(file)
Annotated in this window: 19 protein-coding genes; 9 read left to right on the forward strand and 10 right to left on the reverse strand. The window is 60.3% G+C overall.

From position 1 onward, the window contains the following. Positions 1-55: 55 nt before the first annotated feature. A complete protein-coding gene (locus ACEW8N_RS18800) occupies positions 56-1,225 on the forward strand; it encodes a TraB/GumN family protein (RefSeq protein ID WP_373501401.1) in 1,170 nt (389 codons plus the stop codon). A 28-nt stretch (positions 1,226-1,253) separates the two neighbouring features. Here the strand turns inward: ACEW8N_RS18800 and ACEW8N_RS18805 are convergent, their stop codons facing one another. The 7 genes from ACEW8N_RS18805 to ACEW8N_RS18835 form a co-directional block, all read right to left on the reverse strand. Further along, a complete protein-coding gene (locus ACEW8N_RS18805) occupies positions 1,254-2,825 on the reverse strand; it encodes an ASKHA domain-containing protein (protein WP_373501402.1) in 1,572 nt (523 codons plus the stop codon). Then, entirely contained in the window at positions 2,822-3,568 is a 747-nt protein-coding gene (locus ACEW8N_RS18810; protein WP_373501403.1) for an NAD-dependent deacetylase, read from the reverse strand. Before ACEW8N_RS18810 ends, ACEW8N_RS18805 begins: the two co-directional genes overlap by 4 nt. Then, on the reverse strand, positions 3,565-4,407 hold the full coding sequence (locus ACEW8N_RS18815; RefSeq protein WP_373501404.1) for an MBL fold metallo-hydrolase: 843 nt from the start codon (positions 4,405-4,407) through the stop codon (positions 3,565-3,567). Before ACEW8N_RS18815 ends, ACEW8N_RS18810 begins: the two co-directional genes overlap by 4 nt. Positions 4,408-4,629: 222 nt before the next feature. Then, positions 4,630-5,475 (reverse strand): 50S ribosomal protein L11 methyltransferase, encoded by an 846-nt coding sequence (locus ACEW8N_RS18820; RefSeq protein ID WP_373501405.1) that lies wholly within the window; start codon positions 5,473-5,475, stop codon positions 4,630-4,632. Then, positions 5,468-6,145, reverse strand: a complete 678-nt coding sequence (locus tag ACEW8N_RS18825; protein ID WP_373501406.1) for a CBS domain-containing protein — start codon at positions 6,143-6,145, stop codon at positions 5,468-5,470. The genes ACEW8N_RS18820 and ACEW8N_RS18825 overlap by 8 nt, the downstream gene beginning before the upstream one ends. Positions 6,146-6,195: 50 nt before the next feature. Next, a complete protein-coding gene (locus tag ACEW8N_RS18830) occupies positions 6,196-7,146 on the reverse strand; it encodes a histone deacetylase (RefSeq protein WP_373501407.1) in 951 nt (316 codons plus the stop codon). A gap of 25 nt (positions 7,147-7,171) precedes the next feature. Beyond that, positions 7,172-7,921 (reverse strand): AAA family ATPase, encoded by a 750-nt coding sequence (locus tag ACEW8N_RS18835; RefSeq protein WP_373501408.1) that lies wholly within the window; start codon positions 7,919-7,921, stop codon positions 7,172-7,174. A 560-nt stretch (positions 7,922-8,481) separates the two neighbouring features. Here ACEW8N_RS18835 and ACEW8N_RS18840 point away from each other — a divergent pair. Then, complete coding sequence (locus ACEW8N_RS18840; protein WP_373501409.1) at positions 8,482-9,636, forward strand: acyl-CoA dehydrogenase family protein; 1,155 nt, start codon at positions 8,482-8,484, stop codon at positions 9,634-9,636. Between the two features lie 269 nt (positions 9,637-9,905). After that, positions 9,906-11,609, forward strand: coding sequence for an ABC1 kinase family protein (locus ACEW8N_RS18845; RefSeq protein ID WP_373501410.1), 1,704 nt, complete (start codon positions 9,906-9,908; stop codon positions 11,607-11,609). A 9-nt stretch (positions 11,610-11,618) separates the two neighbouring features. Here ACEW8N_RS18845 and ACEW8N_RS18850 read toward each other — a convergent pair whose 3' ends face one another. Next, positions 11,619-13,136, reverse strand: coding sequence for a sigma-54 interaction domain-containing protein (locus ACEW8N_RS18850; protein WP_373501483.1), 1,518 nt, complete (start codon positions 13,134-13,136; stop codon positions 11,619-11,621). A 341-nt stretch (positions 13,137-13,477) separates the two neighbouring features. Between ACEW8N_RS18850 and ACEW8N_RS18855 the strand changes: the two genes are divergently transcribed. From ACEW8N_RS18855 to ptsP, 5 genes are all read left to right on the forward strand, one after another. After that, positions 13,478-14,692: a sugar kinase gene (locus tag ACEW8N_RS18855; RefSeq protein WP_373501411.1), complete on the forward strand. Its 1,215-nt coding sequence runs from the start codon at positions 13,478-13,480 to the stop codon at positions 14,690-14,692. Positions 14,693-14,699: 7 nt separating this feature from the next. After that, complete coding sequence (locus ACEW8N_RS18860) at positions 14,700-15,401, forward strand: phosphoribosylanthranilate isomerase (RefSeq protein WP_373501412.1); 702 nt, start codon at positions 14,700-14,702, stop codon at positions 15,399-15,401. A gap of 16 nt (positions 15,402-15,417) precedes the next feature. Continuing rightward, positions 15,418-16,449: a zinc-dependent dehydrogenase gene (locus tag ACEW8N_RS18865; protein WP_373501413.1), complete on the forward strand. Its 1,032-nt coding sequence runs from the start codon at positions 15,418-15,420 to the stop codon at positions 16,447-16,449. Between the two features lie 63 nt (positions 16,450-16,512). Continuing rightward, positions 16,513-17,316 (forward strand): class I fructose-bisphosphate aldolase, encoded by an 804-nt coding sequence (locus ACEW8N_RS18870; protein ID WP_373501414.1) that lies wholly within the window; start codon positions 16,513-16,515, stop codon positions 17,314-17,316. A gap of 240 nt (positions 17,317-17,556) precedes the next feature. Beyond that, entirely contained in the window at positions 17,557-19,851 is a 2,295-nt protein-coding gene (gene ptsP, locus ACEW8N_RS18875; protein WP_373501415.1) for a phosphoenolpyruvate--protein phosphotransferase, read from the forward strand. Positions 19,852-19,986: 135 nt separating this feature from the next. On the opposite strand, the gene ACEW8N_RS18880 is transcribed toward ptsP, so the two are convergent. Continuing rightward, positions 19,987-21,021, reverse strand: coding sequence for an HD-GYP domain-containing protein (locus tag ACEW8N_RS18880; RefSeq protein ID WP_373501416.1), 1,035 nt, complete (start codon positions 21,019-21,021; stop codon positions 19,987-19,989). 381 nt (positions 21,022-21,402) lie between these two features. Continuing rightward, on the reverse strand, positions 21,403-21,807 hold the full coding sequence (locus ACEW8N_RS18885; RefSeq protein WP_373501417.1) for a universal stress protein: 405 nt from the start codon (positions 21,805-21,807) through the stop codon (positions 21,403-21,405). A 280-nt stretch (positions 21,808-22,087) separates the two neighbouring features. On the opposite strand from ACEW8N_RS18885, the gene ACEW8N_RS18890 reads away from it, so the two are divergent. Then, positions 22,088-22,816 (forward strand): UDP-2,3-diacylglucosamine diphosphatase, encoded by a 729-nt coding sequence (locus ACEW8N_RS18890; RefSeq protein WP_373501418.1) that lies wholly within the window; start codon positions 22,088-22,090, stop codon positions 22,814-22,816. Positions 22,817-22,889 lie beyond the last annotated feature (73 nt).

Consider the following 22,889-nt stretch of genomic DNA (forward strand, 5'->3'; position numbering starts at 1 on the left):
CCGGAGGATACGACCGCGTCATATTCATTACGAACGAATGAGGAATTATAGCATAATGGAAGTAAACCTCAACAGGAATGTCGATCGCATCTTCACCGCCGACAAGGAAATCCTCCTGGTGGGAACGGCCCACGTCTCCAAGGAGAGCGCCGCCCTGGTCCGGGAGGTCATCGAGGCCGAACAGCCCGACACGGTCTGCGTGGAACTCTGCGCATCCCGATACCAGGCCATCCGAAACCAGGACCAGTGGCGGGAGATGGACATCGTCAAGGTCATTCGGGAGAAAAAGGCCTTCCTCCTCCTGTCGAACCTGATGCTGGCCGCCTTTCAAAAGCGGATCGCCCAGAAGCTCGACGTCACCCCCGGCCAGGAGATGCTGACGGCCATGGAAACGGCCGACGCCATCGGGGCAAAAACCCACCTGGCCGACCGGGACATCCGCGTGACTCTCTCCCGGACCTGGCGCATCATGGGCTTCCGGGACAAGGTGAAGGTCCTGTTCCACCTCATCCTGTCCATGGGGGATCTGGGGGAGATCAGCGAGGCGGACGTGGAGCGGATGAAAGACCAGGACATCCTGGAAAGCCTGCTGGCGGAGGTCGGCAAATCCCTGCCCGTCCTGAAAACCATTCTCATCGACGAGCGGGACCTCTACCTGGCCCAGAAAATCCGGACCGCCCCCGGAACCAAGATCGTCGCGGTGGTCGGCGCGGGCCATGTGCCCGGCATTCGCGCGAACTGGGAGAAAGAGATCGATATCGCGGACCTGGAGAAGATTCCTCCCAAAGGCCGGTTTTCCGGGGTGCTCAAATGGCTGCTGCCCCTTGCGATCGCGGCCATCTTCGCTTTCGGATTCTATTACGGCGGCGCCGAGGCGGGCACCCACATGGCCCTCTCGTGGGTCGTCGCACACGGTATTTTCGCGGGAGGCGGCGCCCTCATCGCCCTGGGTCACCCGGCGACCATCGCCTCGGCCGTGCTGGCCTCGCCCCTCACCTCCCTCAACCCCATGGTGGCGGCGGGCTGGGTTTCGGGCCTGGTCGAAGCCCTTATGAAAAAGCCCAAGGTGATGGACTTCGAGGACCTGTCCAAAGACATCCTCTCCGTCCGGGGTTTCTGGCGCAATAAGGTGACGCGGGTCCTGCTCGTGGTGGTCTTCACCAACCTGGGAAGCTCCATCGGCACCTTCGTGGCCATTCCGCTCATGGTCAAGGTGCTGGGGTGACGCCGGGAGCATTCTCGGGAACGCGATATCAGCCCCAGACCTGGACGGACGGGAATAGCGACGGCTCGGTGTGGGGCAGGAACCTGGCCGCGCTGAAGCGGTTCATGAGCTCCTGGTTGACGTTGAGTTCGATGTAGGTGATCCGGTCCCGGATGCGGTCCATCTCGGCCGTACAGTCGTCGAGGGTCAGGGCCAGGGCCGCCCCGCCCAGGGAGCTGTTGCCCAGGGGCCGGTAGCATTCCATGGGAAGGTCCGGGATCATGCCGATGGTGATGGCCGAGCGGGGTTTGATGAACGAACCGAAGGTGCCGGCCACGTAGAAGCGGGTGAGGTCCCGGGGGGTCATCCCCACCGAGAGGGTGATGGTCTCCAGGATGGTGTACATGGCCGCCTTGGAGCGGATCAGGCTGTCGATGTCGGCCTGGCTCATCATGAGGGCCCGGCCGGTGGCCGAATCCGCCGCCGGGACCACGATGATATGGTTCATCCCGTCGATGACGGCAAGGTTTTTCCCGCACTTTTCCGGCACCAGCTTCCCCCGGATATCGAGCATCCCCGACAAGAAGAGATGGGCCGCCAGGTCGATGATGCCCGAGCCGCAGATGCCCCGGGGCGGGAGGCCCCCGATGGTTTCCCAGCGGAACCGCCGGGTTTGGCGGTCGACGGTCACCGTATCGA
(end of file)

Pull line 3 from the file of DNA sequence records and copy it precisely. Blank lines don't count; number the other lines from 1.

Consider the following 22,889-nt stretch of genomic DNA (forward strand, 5'->3'; position numbering starts at 1 on the left):